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With: John Robinson, Elias McConnell, Alex Frost and Eric Deulen
Written by: Gus Van Sant
Directed by: Gus Van Sant
MPAA Rating: R for disturbing violent content, language, brief sexuality and drug use - all involving teens
Running Time: 81
Date: 05/18/2003

Elephant (2003)

3 Stars (out of 4)

An 'Elephant' Never to Forget

By Jeffrey M. Anderson

Most of us will no more fully understand Gus Van Sant's tenth featurefilm Elephant than we understand the Columbine shootings themselves.Winner of this year's Palme d'Or, it's a deliberately slippery film thatthrives on non-connections and emotional vacuum. Yet it gets its hooksinto you. It makes you feel like you've lost a puzzle piece and you'llnever get it back.

Conceived as a minimalist film like Van Sant's recent Gerry, Van Sant cast a group of non-professional teenagers to play the high schoolers. Most of them are beautiful boys, but he throws in one memorable girl, Michelle (Kristen Hicks), an awkward lump of a thing who can't bring herself to wear shorts to gym class.

Many characters wander through the halls of the school, a lot, for long periods of time. They never go to class, and they rarely connect with any other character, at least not in any real way. In one scene, Elias (Elias McConnell), a young photographer takes a photo of blond John (John Robinson), exchanging small talk while Michelle runs through the background. Van Sant returns to this scene at three different points in the picture from all three points of view.

Snippets of dialogue and sounds clue us in when we've returned to a specific point in time, but from some other side of the room. The structure has a hypnotic effect; we feel we're drifting through this day (days?) without any aim.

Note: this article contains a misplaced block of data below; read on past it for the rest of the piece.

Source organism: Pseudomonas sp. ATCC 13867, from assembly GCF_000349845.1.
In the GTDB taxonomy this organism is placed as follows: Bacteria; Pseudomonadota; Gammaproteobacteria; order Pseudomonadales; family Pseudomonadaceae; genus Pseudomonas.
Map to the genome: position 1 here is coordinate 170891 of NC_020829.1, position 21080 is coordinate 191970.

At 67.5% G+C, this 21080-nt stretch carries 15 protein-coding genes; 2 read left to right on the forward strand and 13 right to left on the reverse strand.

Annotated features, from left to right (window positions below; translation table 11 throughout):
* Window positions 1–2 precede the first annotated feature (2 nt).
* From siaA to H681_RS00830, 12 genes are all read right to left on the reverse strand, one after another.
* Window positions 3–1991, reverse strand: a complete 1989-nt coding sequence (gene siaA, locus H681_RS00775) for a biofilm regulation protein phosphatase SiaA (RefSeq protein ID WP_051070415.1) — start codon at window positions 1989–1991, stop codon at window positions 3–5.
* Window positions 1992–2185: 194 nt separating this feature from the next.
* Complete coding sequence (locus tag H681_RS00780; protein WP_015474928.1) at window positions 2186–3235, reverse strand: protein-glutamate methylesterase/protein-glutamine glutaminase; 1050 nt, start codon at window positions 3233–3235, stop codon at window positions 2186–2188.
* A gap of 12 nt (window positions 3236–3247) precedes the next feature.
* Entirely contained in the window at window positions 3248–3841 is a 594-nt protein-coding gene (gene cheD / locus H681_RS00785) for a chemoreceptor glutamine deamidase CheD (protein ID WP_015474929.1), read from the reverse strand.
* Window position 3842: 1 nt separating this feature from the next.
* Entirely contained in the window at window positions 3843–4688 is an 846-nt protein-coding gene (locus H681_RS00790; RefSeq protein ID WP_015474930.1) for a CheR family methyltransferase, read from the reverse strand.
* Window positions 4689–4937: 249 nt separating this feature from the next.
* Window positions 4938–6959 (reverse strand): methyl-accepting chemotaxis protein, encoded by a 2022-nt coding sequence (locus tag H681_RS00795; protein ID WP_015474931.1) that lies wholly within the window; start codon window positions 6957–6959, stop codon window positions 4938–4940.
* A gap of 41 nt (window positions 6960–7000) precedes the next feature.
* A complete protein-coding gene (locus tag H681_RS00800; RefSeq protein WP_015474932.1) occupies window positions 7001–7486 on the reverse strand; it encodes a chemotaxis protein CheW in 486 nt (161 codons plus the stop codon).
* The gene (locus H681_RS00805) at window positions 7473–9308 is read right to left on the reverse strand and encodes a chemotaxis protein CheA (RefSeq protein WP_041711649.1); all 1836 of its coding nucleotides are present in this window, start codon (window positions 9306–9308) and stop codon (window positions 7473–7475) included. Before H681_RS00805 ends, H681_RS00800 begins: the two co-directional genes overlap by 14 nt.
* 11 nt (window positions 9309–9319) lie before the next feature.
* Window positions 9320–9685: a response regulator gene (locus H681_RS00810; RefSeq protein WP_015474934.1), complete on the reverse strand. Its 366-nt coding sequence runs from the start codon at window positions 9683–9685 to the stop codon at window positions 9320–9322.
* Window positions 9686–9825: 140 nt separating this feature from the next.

But Van Sant punctures it at a specific point when he shows the two shooters (Alex Frost and Eric Deulen) arriving at the school. They brush past John and warn him not to go back inside. "Some heavy s--- is about to go down." It's another 20 minutes before we see them again, but our stomachs have clamped up during all that time.

Finally, during the film's third act -- or where the third act would normally be if this were a narrative, chronological film -- Van Sant introduces us to the killers. They play violent video games (a hilarious fictional game in which the player gets to shoot at Matt Damon and Casey Affleck walking across the desert in Gerry), watch Nazi documentaries and order guns over the internet. While they drive to school, Alex reminds Eric just to "have fun."

Strangely, these boys also look like teen models. It seems unlikely that they wouldn't be extremely popular at any school. (The movie shows one boy being pelted with spitballs, just so we're sure.)

Van Sant chronicles the violence in a strangely dislocated manner. Watching these kids casually shoot their classmates and teachers registers very little effect on us, which is in itself very shocking and disturbing.

One moment pierces the gloom. A good-looking African American boy, Benny (Bennie Dixon), wearing a torn yellow sweatshirt and dreadlocks hears the commotion and calmly strides through the hallway, stopping to help a girl climb out a window. It feels like he ought to be the picture's hero, except for the fact that we've never seen him before. Somehow this new character gives us our only moment of genuine shock during the entire rampage.

Still and all, the final twenty minutes of the film feels somehow wrong. It's as if Van Sant wanted to squeeze our thoughts down to just a few possible ideas, whereas in Gerry, the universe was wide open. As we watch Damon and Affleck trudge endlessly across the desert in search of water and food, we could be thinking about anything and -- literally -- everything.

But you have to admire Van Sant for even attempting Elephant (the title, by the way, refers to the aphorism about an elephant in a living room, and how if we refuse to face a problem long enough we'll no longer see it). On a sheer artistic, aesthetic level, Elephant is one hell of a movie. It's a truly spectacular achievement.

But why is it here? It will no doubt start many passionate discussions, but the overall question still remains, directed at both those boys and at Van Sant: How could you do this to us?

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